Brazilian Journal of Biology
Print version ISSN 1519-6984
MELO, BES et al. Energy reserves of Artibeus lituratus (Chiroptera: Phyllostomidae) in two areas with different degrees of conservation in Minas Gerais, Brazil. Braz. J. Biol. [online]. 2012, vol.72, n.1, pp. 181-187. ISSN 1519-6984. http://dx.doi.org/10.1590/S1519-69842012000100022.
Forest fragmentation associated with the expansion of human development is a phenomenon that occurs worldwide. Studies reveal that there have been both a decline in species diversity and a decrease in Neotropical bat population size because of habitat loss. The aim of this study was to investigate whether human action has been affecting the food availability to wildlife species, which could impact the storage of body energy reserves. For this purpose, fruit-eating bats (Artibeus lituratus) were collected in two areas in Minas Gerais state, Brazil. The concentrations of plasma glucose, as well as glycogen, lipids and protein in liver in muscles were performed, in addition to adipose tissue weight and carcass fatty acids. Our results indicate that fat reserves were significantly lower in most tested tissues (muscle of the hindlimbs, breast muscles, adipose tissue and carcass) in animals collected in the region with a higher degree of human disturbance. The other parameters showed no significant differences in the groups collected at different locations. In conclusion, we suggest that human action on the environment may be affecting the storage of body fat energy reserves of this species during the autumn, particularly in metropolitan region areas of Belo Horizonte, MG - Brazil, requiring special attention to the species conservation.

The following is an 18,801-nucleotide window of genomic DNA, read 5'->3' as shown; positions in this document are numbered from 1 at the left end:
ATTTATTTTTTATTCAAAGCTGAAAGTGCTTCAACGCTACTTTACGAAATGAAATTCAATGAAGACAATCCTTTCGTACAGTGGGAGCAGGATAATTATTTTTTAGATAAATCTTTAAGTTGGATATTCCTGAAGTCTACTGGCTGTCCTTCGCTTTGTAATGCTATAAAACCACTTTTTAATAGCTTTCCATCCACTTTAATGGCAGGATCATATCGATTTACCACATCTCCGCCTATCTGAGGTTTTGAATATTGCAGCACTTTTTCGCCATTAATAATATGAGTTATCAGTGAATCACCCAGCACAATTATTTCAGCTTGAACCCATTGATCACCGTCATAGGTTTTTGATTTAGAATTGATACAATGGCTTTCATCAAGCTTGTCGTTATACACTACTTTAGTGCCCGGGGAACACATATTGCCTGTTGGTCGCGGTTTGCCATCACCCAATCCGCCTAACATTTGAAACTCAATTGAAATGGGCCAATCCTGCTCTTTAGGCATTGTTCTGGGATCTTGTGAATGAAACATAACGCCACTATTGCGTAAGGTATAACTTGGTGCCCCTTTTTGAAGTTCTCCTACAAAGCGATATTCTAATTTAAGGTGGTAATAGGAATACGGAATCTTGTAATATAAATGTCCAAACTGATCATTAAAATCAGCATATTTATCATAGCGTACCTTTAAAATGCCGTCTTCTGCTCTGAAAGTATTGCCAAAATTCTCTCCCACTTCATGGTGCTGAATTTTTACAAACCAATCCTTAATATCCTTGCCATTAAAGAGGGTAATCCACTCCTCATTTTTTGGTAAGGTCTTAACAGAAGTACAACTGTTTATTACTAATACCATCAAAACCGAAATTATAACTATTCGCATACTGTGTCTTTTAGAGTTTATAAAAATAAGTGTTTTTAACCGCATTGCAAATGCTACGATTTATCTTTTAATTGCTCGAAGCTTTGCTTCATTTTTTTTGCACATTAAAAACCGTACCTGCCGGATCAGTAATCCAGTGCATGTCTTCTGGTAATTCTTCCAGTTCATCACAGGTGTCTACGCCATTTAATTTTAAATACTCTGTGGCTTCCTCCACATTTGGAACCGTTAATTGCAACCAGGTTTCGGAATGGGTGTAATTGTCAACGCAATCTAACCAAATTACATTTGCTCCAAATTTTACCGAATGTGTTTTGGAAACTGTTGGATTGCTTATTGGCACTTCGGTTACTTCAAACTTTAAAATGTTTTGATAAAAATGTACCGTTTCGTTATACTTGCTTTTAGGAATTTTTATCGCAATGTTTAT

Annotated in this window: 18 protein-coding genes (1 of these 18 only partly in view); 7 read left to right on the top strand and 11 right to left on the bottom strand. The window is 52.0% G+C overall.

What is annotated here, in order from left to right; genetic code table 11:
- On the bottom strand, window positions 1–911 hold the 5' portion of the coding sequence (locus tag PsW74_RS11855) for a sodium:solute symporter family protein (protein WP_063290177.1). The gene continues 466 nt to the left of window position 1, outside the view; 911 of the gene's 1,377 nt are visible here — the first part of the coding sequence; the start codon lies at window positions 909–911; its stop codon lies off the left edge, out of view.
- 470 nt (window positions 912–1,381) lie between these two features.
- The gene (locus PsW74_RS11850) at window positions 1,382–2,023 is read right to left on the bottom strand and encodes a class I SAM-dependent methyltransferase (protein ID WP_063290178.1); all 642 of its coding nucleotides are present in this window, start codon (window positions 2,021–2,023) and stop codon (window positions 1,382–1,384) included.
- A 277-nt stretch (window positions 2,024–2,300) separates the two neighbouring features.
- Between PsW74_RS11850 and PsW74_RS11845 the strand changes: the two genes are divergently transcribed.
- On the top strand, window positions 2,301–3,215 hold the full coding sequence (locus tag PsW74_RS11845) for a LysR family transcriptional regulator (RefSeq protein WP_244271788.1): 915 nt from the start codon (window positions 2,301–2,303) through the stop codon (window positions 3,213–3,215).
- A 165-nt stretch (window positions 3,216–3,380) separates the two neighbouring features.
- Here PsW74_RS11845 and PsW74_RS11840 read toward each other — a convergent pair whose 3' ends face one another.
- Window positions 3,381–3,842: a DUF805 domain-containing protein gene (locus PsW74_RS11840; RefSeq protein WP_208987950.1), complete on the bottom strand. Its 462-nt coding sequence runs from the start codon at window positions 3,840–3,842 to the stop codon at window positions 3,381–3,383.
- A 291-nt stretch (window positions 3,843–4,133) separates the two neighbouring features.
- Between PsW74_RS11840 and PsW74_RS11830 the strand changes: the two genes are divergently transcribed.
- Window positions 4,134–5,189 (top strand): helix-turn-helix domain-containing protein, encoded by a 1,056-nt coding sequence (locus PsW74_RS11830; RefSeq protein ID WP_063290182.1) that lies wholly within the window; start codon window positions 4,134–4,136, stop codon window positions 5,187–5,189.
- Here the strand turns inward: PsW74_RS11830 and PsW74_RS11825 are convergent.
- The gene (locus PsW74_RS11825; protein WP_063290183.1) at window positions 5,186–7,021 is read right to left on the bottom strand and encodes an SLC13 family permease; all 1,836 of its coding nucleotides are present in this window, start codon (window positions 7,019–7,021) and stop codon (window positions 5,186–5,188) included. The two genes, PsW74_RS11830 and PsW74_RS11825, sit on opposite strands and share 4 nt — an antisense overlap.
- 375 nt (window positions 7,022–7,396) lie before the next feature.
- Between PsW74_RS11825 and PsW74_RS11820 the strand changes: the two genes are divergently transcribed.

Keywords : bats; glucose; metabolism; forest fragmentation.